After reading through some of the thousands of #BBUM tweets, I’ve been challenged to think about what being white at the University of Michigan means to me. This is in no way a parody of #BBUM, but rather a reflection of my own experiences and what I’ve seen of others’ experiences in comparison.

Being white at the University guarantees that I can walk into just about any setting here and feel welcomed and comfortable in my skin. I have never had the experience where a peer in my classroom has questioned my acceptance to this university. I have never felt alienated based on my race and I can rest assured that I will not stand out from the seas of white that fill my classrooms and that my responses to classroom questions will never be attributed to my race. The largest problem I have found with understanding my white identity is that it’s become something I’ve only ever had to think about in these privilege comparisons. I’ve often times found myself wondering, is being white even an identity?

After much thought, I’ve realized what my whiteness means to me. Being white, for me, is forcing myself to unlearn what society has engrained in me through the institutional racism I’ve seen before my own eyes. It’s about putting in the work to understand the ways in which I perpetuate this racism and making a conscious effort to stop myself. It’s heightening my awareness to the experience of the underrepresented minorities. It’s about opening my eyes. Being white is learning to take a step back, read and listen to my Black counterparts rather than trying to speak on their behalf. Being white at the University of Michigan is holding myself accountable.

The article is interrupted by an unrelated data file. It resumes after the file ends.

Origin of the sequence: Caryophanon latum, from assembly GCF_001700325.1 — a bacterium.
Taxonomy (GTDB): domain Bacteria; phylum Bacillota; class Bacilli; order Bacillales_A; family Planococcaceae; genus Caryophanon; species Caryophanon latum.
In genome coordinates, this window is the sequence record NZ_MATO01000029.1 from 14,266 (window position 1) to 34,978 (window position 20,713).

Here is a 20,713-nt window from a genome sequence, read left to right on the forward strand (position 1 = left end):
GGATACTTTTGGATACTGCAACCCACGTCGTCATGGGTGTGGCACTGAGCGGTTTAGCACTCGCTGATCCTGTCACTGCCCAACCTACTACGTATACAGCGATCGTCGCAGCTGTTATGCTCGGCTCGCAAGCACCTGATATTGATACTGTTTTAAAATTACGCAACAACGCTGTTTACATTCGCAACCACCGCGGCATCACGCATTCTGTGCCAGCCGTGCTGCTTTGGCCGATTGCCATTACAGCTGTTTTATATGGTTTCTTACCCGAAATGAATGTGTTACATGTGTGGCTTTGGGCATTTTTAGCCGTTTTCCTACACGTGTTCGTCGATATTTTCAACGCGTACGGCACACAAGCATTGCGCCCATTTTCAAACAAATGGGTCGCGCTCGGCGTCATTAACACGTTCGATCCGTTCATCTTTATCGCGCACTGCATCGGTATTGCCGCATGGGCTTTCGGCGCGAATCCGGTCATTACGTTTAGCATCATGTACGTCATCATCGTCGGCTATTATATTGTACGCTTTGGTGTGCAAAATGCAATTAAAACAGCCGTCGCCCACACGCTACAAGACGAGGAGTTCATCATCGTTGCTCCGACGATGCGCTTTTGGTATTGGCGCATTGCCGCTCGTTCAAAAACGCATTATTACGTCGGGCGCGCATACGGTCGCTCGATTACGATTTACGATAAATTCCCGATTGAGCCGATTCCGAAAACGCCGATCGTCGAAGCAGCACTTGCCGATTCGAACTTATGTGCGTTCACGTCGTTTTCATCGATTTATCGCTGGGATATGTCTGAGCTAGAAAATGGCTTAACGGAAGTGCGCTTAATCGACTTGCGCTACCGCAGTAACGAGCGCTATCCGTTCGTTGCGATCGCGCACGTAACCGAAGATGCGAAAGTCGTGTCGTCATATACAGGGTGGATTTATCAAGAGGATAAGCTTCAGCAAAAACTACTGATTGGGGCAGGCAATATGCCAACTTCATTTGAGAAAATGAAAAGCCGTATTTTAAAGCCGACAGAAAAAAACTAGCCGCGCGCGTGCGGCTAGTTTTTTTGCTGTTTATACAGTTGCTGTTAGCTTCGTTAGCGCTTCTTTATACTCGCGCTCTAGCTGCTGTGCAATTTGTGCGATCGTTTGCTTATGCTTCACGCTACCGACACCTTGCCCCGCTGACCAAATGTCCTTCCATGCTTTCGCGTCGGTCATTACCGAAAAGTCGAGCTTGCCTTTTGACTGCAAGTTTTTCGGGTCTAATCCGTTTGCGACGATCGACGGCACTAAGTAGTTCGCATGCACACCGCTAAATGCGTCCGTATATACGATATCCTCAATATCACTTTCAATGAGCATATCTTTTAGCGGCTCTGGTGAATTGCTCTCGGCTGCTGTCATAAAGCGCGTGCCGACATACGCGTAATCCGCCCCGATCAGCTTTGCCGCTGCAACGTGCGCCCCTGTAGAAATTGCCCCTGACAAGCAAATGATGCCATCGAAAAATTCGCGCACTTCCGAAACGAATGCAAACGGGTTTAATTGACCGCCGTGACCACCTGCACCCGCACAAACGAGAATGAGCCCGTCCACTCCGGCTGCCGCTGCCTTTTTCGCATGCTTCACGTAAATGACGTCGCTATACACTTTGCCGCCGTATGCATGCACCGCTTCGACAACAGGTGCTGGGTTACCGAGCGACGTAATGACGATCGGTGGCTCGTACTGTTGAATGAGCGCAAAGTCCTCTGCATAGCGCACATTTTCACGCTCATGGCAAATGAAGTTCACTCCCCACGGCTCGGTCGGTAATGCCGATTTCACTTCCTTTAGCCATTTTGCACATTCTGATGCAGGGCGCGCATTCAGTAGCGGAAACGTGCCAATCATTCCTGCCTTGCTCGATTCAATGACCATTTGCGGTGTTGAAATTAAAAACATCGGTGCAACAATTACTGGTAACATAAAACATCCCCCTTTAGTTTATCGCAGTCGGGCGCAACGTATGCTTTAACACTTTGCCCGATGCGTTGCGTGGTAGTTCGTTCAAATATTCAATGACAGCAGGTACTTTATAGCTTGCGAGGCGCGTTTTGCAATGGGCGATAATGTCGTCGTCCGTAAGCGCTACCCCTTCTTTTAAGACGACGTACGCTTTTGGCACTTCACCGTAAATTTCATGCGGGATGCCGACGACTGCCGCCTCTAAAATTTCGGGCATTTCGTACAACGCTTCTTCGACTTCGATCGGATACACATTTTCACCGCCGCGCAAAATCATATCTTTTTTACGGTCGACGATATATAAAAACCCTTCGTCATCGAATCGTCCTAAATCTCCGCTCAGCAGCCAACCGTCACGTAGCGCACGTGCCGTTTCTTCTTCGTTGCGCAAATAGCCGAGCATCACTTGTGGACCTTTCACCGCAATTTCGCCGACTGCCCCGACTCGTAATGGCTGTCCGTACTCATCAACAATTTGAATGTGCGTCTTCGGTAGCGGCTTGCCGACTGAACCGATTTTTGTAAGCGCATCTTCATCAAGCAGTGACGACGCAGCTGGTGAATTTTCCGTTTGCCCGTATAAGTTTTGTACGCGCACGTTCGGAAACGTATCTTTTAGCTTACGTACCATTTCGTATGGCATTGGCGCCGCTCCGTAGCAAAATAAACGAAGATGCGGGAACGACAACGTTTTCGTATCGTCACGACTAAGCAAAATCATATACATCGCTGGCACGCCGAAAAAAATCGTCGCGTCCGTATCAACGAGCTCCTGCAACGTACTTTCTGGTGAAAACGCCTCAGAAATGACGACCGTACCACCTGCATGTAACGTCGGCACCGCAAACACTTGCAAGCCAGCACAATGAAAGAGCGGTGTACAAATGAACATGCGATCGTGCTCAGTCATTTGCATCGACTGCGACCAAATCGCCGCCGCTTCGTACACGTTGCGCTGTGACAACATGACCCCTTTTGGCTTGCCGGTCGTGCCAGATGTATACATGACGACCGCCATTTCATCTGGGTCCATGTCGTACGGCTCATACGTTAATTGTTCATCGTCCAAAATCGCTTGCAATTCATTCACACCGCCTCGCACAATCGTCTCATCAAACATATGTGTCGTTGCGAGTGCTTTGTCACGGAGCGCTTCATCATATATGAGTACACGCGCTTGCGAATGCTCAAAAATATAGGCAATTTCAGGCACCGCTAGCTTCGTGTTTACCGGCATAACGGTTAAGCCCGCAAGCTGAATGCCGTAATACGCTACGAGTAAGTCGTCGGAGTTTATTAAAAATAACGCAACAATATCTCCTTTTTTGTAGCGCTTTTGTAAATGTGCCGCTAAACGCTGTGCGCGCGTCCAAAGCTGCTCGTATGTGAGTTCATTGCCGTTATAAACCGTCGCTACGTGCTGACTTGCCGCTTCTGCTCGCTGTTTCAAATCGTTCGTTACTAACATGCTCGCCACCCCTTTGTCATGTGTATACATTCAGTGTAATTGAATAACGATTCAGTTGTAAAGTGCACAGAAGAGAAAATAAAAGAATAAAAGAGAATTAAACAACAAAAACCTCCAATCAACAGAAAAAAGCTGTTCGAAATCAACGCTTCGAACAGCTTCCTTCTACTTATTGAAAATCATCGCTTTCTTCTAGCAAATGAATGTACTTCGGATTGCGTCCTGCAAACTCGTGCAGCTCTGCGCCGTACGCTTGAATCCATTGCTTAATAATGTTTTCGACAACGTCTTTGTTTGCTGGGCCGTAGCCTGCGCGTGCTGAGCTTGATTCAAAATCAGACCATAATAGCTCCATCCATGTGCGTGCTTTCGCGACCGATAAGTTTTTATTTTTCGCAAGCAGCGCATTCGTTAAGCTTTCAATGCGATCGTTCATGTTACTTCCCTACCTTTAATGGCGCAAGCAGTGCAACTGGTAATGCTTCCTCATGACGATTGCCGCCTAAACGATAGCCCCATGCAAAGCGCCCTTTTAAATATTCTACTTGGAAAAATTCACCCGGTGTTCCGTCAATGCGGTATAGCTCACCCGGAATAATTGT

Being white has given me a choice. Do I react to what I saw on my Twitter feed? Do I think twice about the many messages that were displayed on the posting wall? I can walk around knowing that no matter how many of my friends have experienced these sentiments, I could just as easily ignore them. I’m making the choice to listen and I’m hopeful that my white peers will join me.

I stand in solidarity with the #BBUM movement that the Black Student Union has begun. The University has said that they are listening, and I can promise you that I am, too.

Blair Sucher
LSA sophomore

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